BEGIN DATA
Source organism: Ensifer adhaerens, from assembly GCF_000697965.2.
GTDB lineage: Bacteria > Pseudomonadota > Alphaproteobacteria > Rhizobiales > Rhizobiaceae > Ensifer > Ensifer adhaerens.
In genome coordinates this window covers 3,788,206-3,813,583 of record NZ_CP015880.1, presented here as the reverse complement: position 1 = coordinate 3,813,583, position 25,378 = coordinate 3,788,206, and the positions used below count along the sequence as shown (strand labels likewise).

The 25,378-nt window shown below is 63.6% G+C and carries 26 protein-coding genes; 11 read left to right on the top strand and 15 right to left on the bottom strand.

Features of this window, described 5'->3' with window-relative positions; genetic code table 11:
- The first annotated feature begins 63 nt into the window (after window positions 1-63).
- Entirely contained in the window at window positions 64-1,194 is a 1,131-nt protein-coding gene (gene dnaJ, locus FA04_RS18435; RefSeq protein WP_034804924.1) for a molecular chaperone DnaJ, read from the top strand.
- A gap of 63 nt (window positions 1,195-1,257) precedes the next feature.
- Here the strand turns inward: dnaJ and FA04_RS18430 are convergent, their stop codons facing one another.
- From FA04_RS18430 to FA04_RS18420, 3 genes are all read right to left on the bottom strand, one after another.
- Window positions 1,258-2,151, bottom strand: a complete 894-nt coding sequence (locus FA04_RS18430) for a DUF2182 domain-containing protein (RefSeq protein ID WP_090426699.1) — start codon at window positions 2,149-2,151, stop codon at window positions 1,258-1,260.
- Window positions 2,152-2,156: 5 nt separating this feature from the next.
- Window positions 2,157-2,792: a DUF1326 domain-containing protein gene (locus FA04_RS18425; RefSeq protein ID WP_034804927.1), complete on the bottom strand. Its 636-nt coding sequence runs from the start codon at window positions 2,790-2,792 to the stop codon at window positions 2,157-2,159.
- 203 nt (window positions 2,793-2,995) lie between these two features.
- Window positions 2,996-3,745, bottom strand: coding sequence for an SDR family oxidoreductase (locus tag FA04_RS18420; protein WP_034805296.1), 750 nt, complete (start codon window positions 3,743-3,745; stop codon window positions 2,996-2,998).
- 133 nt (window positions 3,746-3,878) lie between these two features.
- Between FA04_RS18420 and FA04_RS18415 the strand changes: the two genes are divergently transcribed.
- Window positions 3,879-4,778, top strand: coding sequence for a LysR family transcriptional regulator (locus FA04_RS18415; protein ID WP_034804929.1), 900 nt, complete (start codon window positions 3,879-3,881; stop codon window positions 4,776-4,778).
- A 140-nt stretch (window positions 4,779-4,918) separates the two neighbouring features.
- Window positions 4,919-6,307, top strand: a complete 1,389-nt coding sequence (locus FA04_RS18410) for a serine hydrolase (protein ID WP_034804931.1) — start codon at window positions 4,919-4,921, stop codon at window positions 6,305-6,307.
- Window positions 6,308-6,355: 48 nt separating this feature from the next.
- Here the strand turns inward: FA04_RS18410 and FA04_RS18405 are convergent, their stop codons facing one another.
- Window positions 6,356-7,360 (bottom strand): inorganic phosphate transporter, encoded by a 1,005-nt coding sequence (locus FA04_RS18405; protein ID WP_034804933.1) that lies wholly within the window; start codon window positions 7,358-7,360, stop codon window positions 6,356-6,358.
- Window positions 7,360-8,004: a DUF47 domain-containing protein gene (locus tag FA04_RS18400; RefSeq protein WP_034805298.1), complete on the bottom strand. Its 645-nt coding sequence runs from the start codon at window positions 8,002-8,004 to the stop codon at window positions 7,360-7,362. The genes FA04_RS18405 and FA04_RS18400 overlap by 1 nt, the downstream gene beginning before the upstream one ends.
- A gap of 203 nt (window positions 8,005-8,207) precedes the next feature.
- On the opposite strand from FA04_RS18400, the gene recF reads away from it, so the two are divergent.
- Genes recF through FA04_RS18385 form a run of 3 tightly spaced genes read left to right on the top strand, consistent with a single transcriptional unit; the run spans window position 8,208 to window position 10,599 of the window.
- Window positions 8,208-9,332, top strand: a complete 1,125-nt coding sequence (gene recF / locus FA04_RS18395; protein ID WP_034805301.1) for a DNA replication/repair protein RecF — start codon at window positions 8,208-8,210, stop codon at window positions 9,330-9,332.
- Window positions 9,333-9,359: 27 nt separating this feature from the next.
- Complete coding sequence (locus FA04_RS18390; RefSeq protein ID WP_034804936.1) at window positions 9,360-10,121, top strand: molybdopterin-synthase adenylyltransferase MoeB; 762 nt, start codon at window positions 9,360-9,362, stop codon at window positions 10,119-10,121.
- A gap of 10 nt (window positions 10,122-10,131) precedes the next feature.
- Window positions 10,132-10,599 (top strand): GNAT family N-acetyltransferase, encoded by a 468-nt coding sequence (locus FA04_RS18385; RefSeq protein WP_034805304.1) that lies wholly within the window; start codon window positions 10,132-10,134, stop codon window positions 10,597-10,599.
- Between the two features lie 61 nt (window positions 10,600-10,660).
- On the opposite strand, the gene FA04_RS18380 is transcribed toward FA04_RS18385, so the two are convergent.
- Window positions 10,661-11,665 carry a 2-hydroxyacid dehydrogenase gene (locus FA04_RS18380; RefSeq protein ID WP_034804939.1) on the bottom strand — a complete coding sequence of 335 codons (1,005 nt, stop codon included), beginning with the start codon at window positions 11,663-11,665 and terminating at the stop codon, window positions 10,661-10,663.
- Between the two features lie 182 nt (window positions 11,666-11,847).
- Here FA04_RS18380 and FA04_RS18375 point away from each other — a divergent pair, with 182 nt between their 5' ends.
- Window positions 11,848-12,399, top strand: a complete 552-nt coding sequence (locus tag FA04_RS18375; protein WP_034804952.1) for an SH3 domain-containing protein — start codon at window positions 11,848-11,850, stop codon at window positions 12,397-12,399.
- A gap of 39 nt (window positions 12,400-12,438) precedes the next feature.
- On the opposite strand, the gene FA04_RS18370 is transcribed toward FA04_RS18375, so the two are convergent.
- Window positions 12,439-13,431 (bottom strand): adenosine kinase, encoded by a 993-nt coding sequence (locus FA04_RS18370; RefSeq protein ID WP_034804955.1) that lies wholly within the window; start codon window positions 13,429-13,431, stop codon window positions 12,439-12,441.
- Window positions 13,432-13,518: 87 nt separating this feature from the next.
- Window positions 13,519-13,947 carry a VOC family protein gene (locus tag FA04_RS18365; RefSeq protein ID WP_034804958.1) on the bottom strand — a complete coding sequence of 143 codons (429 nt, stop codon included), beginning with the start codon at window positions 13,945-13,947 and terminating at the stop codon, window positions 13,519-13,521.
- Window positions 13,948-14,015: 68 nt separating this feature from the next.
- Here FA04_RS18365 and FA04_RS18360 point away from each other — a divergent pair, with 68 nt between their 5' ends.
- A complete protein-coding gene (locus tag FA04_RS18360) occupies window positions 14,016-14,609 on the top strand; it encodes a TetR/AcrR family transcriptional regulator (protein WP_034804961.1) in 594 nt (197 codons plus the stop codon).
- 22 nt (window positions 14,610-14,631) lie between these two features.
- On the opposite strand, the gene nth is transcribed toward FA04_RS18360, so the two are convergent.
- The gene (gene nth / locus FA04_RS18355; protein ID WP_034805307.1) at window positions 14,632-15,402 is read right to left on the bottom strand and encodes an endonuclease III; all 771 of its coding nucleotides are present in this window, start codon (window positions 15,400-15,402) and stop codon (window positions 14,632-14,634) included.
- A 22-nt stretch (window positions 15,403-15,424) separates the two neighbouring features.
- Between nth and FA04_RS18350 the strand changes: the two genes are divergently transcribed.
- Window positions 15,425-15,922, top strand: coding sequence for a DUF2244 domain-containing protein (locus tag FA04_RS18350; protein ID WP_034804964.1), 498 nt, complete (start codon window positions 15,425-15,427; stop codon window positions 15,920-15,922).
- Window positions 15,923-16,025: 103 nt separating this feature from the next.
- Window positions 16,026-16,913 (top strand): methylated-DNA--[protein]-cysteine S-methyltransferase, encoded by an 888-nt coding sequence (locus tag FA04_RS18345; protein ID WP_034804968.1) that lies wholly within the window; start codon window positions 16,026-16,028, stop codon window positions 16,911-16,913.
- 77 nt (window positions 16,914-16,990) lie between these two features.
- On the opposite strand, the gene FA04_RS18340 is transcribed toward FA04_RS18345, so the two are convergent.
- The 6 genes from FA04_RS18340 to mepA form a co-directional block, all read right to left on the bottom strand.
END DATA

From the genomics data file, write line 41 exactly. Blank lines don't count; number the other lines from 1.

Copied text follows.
- Window positions 12,439-13,431 (bottom strand): adenosine kinase, encoded by a 993-nt coding sequence (locus FA04_RS18370; RefSeq protein ID WP_034804955.1) that lies wholly within the window; start codon window positions 13,429-13,431, stop codon window positions 12,439-12,441.